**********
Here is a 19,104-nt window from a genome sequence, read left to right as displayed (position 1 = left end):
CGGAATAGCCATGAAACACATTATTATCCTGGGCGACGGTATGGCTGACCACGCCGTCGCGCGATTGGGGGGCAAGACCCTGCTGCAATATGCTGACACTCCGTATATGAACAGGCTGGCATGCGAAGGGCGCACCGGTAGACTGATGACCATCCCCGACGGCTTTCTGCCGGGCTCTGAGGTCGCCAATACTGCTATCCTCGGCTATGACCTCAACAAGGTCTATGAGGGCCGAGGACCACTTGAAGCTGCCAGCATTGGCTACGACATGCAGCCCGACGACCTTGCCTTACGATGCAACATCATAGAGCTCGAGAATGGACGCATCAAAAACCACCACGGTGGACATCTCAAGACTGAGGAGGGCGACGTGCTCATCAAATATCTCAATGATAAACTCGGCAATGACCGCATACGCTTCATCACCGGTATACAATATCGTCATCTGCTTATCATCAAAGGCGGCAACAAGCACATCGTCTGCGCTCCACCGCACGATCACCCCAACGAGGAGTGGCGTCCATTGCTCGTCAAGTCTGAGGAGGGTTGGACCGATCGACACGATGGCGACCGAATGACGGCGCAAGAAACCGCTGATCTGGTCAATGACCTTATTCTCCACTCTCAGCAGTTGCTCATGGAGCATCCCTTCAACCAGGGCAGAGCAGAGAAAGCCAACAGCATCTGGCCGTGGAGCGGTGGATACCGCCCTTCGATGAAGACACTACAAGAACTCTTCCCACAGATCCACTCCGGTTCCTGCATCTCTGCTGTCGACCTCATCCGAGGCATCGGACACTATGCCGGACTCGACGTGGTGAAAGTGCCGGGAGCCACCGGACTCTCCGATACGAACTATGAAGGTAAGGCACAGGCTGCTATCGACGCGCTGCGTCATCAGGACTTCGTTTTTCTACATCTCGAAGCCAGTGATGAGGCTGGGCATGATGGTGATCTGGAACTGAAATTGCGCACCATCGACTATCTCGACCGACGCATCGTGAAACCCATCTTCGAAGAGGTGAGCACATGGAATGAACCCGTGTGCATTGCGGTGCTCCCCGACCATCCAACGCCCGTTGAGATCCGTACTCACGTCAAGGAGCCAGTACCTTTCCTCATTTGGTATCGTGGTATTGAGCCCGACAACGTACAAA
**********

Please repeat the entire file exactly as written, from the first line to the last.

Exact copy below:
Here is a 19,104-nt window from a genome sequence, read left to right as displayed (position 1 = left end):
CGGAATAGCCATGAAACACATTATTATCCTGGGCGACGGTATGGCTGACCACGCCGTCGCGCGATTGGGGGGCAAGACCCTGCTGCAATATGCTGACACTCCGTATATGAACAGGCTGGCATGCGAAGGGCGCACCGGTAGACTGATGACCATCCCCGACGGCTTTCTGCCGGGCTCTGAGGTCGCCAATACTGCTATCCTCGGCTATGACCTCAACAAGGTCTATGAGGGCCGAGGACCACTTGAAGCTGCCAGCATTGGCTACGACATGCAGCCCGACGACCTTGCCTTACGATGCAACATCATAGAGCTCGAGAATGGACGCATCAAAAACCACCACGGTGGACATCTCAAGACTGAGGAGGGCGACGTGCTCATCAAATATCTCAATGATAAACTCGGCAATGACCGCATACGCTTCATCACCGGTATACAATATCGTCATCTGCTTATCATCAAAGGCGGCAACAAGCACATCGTCTGCGCTCCACCGCACGATCACCCCAACGAGGAGTGGCGTCCATTGCTCGTCAAGTCTGAGGAGGGTTGGACCGATCGACACGATGGCGACCGAATGACGGCGCAAGAAACCGCTGATCTGGTCAATGACCTTATTCTCCACTCTCAGCAGTTGCTCATGGAGCATCCCTTCAACCAGGGCAGAGCAGAGAAAGCCAACAGCATCTGGCCGTGGAGCGGTGGATACCGCCCTTCGATGAAGACACTACAAGAACTCTTCCCACAGATCCACTCCGGTTCCTGCATCTCTGCTGTCGACCTCATCCGAGGCATCGGACACTATGCCGGACTCGACGTGGTGAAAGTGCCGGGAGCCACCGGACTCTCCGATACGAACTATGAAGGTAAGGCACAGGCTGCTATCGACGCGCTGCGTCATCAGGACTTCGTTTTTCTACATCTCGAAGCCAGTGATGAGGCTGGGCATGATGGTGATCTGGAACTGAAATTGCGCACCATCGACTATCTCGACCGACGCATCGTGAAACCCATCTTCGAAGAGGTGAGCACATGGAATGAACCCGTGTGCATTGCGGTGCTCCCCGACCATCCAACGCCCGTTGAGATCCGTACTCACGTCAAGGAGCCAGTACCTTTCCTCATTTGGTATCGTGGTATTGAGCCCGACAACGTACAAA